Salvatore Leaci

The Ottoman Threat, Venice and Cardinal Bessarion's «propagandistic» strategies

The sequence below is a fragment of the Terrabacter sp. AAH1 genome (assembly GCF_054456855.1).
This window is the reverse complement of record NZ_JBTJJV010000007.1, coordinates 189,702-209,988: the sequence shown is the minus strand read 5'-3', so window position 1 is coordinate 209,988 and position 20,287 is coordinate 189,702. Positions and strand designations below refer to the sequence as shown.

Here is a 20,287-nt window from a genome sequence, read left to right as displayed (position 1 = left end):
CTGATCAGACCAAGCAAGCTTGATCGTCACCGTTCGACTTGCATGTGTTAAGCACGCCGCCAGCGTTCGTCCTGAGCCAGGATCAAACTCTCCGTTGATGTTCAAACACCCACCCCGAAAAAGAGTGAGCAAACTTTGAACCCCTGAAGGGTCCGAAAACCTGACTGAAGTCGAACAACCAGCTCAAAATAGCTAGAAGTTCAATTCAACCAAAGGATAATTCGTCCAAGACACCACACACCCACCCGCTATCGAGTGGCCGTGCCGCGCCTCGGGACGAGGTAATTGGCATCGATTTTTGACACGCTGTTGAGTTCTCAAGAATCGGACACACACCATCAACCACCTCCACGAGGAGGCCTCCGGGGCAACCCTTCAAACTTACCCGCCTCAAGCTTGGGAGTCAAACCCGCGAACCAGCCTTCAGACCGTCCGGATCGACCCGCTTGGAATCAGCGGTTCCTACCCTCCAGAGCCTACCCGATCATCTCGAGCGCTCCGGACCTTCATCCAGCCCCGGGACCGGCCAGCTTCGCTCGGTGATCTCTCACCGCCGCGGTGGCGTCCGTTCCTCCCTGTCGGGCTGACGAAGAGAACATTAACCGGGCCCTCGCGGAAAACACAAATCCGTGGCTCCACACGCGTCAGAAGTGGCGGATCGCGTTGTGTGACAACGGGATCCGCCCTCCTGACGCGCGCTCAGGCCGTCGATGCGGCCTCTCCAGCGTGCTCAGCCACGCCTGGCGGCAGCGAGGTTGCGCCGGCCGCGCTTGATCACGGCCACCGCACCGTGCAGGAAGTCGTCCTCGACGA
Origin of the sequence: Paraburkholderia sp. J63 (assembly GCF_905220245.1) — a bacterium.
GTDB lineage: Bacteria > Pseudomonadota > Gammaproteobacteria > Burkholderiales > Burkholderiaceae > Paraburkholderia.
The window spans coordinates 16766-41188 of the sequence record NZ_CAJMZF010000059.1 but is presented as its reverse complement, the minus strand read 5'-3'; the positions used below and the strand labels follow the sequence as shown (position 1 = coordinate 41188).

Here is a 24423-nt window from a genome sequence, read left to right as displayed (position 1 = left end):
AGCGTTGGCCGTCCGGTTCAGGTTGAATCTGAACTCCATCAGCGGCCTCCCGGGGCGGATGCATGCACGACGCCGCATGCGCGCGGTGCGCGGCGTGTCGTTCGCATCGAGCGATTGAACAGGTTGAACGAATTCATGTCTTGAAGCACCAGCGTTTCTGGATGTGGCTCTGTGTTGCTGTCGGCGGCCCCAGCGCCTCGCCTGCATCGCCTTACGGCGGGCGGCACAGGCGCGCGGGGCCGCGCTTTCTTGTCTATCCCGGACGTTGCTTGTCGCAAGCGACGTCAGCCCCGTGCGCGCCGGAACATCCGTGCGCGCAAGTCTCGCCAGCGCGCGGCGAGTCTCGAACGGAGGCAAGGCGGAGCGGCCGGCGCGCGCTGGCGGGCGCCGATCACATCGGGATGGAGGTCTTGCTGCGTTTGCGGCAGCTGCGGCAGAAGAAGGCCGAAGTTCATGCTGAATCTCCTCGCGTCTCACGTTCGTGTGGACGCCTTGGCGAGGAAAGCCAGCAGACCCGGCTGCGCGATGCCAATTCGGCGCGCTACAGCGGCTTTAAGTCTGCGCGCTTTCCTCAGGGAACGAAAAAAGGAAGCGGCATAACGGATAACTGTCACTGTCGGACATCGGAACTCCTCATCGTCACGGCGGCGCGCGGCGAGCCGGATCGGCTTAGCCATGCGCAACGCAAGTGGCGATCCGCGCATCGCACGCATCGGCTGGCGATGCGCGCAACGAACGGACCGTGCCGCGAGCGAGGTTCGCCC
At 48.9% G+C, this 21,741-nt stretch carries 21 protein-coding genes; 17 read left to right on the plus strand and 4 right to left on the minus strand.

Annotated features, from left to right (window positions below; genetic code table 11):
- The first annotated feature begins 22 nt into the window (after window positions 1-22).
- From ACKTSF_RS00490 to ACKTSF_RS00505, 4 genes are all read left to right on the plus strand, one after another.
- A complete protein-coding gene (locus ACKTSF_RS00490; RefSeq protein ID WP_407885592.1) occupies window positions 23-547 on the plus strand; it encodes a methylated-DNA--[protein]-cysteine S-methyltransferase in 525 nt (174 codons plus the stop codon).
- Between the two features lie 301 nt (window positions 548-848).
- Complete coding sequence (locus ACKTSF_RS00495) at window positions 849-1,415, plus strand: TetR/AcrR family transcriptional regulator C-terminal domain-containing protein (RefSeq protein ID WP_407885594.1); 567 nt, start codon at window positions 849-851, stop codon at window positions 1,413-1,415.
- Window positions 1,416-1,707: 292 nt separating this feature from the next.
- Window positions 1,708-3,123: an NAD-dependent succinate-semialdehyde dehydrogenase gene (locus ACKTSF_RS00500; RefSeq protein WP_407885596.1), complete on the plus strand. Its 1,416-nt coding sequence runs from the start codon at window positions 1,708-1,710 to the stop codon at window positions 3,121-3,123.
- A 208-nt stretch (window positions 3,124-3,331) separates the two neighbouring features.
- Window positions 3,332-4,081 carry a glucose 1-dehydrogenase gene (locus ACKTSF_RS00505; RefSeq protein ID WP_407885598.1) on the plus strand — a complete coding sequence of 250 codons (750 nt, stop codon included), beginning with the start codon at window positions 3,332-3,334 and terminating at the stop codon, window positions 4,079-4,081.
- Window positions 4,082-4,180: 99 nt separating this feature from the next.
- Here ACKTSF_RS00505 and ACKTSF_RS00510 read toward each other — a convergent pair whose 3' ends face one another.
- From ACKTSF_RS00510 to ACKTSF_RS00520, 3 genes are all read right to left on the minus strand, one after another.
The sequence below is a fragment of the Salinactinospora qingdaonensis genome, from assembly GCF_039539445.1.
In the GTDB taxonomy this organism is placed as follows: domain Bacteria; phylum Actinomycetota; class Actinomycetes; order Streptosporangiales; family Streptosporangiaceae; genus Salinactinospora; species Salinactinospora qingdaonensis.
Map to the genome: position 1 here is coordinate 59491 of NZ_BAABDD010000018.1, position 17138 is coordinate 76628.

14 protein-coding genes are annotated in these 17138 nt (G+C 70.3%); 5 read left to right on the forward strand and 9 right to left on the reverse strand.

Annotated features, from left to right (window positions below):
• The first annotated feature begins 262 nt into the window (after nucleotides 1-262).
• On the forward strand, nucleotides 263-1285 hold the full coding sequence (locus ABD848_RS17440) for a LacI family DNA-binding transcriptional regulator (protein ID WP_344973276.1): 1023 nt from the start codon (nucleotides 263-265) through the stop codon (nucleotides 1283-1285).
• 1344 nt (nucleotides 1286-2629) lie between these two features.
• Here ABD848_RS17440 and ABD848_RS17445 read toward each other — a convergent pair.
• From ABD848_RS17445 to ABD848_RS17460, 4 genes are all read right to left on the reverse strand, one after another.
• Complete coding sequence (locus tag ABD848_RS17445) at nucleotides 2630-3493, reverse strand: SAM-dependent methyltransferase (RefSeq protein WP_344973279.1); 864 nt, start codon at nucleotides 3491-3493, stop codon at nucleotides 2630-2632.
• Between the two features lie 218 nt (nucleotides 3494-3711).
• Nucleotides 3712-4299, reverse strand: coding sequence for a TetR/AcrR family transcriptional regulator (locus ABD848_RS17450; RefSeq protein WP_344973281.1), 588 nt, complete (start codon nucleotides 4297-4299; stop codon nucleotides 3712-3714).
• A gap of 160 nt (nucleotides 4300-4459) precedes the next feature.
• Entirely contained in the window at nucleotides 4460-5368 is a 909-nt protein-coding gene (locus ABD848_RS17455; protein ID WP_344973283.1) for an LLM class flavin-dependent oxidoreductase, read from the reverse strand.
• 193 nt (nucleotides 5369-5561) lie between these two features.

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In the middle of the fifteenth century, Bessarion came to symbolize the defence of Byzantine culture and the struggle against the Ottomans, devoting himself to overcoming Christian divisions and to gaining Westerners' essential support. Above all, although aware of Venice's paramount interest in its own overseas trade, he was persuaded of the "Serenissima" 's key role in the anti-Turkish war. He was supported by a group of Venetian humanist patricians, who favoured armed intervention in the East. In this essay, I study Bessarion's propaganda strategy. On the one hand, he invoked God's protection and the renewal of classical values, while on the other he urged gaining knowledge of the enemy, and military reaction. Therefore, he used relics, especially of Eastern provenance, and solemn ceremonies, to increase the Papacy's prestige and to urge anti-Ottoman action, as well as several "exempla" of the classical past, such as Demosthenes' call for concord among Greek nations against the Macedonian invasion. In the same way, Bessarion called Westerners, in his "Orationes ad principes Italiae", to unite against the common foe, pointing first - in the current view - to its undeniable strength and the necessity to fight it, and in the end reassessing the Turks in objective reality.

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